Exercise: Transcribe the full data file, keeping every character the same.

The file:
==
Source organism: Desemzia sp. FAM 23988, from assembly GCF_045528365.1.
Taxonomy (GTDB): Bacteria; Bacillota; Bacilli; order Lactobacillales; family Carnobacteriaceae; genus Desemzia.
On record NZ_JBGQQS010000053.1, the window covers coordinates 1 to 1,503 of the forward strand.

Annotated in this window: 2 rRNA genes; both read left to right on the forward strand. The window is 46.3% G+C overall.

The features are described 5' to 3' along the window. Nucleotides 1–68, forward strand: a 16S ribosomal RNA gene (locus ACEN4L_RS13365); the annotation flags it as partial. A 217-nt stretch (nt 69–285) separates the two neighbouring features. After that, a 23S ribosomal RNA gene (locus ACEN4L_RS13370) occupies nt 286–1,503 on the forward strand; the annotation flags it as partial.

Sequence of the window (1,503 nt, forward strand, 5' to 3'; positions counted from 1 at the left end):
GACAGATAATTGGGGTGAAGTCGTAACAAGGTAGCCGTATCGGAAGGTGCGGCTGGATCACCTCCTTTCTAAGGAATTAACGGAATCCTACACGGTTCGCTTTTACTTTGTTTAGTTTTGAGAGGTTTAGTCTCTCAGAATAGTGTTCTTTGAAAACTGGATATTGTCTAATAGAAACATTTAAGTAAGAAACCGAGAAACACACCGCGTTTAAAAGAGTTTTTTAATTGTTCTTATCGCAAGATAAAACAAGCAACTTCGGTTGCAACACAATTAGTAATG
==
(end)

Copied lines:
Source organism: Desemzia sp. FAM 23988, from assembly GCF_045528365.1.
Taxonomy (GTDB): Bacteria; Bacillota; Bacilli; order Lactobacillales; family Carnobacteriaceae; genus Desemzia.
On record NZ_JBGQQS010000053.1, the window covers coordinates 1 to 1,503 of the forward strand.

Annotated in this window: 2 rRNA genes; both read left to right on the forward strand. The window is 46.3% G+C overall.

The features are described 5' to 3' along the window. Nucleotides 1–68, forward strand: a 16S ribosomal RNA gene (locus ACEN4L_RS13365); the annotation flags it as partial. A 217-nt stretch (nt 69–285) separates the two neighbouring features. After that, a 23S ribosomal RNA gene (locus ACEN4L_RS13370) occupies nt 286–1,503 on the forward strand; the annotation flags it as partial.

Sequence of the window (1,503 nt, forward strand, 5' to 3'; positions counted from 1 at the left end):
GACAGATAATTGGGGTGAAGTCGTAACAAGGTAGCCGTATCGGAAGGTGCGGCTGGATCACCTCCTTTCTAAGGAATTAACGGAATCCTACACGGTTCGCTTTTACTTTGTTTAGTTTTGAGAGGTTTAGTCTCTCAGAATAGTGTTCTTTGAAAACTGGATATTGTCTAATAGAAACATTTAAGTAAGAAACCGAGAAACACACCGCGTTTAAAAGAGTTTTTTAATTGTTCTTATCGCAAGATAAAACAAGCAACTTCGGTTGCAACACAATTAGTAATG